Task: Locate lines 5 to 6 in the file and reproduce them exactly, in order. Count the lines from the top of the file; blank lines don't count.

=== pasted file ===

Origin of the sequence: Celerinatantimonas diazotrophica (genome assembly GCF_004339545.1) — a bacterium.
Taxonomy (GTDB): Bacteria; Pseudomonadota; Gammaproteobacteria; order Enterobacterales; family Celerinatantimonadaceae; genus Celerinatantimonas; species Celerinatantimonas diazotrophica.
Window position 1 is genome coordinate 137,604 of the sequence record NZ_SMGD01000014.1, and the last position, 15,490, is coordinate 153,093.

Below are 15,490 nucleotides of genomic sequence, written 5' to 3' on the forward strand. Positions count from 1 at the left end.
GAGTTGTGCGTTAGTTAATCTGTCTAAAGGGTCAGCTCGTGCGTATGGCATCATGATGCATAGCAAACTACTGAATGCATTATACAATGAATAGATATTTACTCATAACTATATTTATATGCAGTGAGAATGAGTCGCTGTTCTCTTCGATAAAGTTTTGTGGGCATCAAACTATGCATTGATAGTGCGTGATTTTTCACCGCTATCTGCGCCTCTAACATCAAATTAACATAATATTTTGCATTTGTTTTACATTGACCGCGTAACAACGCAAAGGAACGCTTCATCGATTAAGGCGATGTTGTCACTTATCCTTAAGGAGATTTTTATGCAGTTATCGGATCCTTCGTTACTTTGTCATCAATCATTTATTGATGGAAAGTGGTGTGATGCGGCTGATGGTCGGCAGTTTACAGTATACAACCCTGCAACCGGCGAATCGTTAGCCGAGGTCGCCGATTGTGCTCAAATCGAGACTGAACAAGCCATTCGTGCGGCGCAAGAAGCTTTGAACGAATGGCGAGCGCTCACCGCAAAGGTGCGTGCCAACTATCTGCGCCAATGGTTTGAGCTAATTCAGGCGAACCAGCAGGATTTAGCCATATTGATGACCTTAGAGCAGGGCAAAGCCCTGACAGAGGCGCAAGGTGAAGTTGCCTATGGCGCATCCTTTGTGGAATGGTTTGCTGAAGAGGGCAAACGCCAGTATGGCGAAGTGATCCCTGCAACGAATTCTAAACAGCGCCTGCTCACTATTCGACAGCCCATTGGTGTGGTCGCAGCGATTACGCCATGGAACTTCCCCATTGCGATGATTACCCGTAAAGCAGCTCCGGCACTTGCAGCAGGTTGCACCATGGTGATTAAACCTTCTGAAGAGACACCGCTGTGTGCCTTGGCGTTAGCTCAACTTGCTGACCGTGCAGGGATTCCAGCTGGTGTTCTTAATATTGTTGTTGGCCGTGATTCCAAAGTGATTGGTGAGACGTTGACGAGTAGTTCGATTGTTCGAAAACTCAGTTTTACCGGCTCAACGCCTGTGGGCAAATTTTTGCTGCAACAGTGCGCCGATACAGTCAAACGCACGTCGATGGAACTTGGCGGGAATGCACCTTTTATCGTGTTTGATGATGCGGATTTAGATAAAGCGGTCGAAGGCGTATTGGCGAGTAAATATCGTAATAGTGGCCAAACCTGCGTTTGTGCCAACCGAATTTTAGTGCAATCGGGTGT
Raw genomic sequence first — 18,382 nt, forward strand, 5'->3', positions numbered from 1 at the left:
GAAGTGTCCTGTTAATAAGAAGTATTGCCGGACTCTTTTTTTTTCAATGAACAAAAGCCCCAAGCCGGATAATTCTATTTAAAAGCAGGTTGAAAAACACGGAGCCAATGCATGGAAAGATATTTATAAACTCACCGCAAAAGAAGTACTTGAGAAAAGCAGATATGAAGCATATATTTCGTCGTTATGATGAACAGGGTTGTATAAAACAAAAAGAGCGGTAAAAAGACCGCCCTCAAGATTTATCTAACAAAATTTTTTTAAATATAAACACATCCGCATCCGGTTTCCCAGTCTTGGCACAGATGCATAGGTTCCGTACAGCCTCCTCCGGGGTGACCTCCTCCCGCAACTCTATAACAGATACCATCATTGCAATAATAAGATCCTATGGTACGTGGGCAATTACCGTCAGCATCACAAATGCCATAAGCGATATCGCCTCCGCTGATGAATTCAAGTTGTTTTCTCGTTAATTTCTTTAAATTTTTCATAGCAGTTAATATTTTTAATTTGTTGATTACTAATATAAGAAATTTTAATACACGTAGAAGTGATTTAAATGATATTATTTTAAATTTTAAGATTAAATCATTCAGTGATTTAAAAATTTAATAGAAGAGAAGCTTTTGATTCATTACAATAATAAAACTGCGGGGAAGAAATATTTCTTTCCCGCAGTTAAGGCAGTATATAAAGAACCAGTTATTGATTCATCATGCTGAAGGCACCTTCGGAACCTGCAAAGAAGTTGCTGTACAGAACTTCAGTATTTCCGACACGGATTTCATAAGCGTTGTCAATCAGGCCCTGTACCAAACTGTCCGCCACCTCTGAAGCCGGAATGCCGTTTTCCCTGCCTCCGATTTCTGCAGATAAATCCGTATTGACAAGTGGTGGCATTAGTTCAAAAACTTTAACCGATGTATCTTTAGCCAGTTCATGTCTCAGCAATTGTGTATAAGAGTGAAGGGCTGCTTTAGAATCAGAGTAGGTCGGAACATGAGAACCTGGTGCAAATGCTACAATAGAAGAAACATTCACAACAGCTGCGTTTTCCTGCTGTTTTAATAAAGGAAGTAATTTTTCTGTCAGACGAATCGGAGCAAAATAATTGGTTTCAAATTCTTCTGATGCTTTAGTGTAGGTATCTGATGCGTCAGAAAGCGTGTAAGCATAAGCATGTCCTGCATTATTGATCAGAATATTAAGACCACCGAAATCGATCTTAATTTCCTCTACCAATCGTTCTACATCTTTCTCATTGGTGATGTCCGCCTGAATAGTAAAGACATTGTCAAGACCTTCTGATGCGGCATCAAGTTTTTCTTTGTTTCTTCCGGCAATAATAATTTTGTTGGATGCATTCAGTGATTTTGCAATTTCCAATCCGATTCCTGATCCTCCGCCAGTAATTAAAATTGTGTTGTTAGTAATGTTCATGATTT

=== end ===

GAGTTGTGCGTTAGTTAATCTGTCTAAAGGGTCAGCTCGTGCGTATGGCATCATGATGCATAGCAAACTACTGAATGCATTATACAATGAATAGATATTTACTCATAACTATATTTATATGCAGTGAGAATGAGTCGCTGTTCTCTTCGATAAAGTTTTGTGGGCATCAAACTATGCATTGATAGTGCGTGATTTTTCACCGCTATCTGCGCCTCTAACATCAAATTAACATAATATTTTGCATTTGTTTTACATTGACCGCGTAACAACGCAAAGGAACGCTTCATCGATTAAGGCGATGTTGTCACTTATCCTTAAGGAGATTTTTATGCAGTTATCGGATCCTTCGTTACTTTGTCATCAATCATTTATTGATGGAAAGTGGTGTGATGCGGCTGATGGTCGGCAGTTTACAGTATACAACCCTGCAACCGGCGAATCGTTAGCCGAGGTCGCCGATTGTGCTCAAATCGAGACTGAACAAGCCATTCGTGCGGCGCAAGAAGCTTTGAACGAATGGCGAGCGCTCACCGCAAAGGTGCGTGCCAACTATCTGCGCCAATGGTTTGAGCTAATTCAGGCGAACCAGCAGGATTTAGCCATATTGATGACCTTAGAGCAGGGCAAAGCCCTGACAGAGGCGCAAGGTGAAGTTGCCTATGGCGCATCCTTTGTGGAATGGTTTGCTGAAGAGGGCAAACGCCAGTATGGCGAAGTGATCCCTGCAACGAATTCTAAACAGCGCCTGCTCACTATTCGACAGCCCATTGGTGTGGTCGCAGCGATTACGCCATGGAACTTCCCCATTGCGATGATTACCCGTAAAGCAGCTCCGGCACTTGCAGCAGGTTGCACCATGGTGATTAAACCTTCTGAAGAGACACCGCTGTGTGCCTTGGCGTTAGCTCAACTTGCTGACCGTGCAGGGATTCCAGCTGGTGTTCTTAATATTGTTGTTGGCCGTGATTCCAAAGTGATTGGTGAGACGTTGACGAGTAGTTCGATTGTTCGAAAACTCAGTTTTACCGGCTCAACGCCTGTGGGCAAATTTTTGCTGCAACAGTGCGCCGATACAGTCAAACGCACGTCGATGGAACTTGGCGGGAATGCACCTTTTATCGTGTTTGATGATGCGGATTTAGATAAAGCGGTCGAAGGCGTATTGGCGAGTAAATATCGTAATAGTGGCCAAACCTGCGTTTGTGCCAACCGAATTTTAGTGCAATCGGGTGT
Raw genomic sequence first — 18,382 nt, forward strand, 5'->3', positions numbered from 1 at the left: